Nice'n'Sleazy, Glasgow, Thu 22 Oct 2009
Supporting London troubadour Johnny Flynn, Anna Calvi is an exciting prospect as she takes the stage - all red lipstick, silk blouse and stiletto heels, picking out an echoing guitar solo that gets faster and more intricate as it goes on. It's an intriguing start, but one let down by the weakness of her voice when she eventually opens her mouth to sing. The overall sound is reminiscent of live solo recordings of Jeff Buckley, but sadly the songs aren't nearly as engaging, either lyrically or melodically, as those of that particular tortured genius.
Johnny Flynn, on the other hand, couldn't be more engaging, equipped with a knowing but sweet and self-effacing stage manner, and storytelling songs that have the inspirational imaginative power to lead you to start weaving your own made-up tales about the faces in the crown. The songs are poetic and rich: image after image is pinned together into a warm, engulfing blanket of faintly nostalgic folky goodness.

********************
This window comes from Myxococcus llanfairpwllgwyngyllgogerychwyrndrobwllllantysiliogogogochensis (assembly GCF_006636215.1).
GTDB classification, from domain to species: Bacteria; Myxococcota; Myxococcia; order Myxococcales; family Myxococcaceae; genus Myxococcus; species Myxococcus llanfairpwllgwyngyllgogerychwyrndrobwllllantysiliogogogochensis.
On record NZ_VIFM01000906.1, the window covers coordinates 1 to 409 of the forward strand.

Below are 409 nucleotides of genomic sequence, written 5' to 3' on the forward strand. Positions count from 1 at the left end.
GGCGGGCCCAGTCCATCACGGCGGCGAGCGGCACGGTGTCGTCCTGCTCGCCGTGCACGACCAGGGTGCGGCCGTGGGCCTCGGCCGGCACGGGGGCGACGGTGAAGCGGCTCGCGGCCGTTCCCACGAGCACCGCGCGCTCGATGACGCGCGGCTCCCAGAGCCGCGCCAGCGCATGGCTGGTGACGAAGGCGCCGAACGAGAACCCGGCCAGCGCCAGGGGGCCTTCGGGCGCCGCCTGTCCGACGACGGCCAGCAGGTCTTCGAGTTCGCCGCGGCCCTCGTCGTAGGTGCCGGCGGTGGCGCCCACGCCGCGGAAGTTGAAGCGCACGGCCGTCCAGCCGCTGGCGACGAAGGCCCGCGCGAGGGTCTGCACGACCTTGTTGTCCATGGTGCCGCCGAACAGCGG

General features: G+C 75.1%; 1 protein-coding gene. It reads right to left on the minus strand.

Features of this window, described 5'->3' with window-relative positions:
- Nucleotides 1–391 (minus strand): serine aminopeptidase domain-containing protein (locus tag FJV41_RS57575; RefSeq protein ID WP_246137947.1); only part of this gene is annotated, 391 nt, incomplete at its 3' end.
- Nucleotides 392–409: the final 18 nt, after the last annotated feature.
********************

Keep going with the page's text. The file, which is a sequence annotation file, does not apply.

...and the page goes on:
It's just Johnny and his guitar tonight, which leaves a little lacking for those drawn in by the album's driving fiddle, thumping drums and gorgeous vocal harmonies, but there's still enough variation to hold the attention. Charmingly, he seeks to dispel any monotony by starting the encore with a poem, a sweetly schoolboyish maritime tale of shrimps and mops, narrated by a crustaceous Ancient Mariner figure and delivered with a mixture of shyness and pride. Tired from the 8-hour journey to Glasgow (in a Ford Ka, he reminds us more than once), a little hoarse and missing his band, The Sussex Wit, Flynn gives a performance that is endearing and highly competent, but not quite the subliminal brilliance of which he is, on occasion, capable.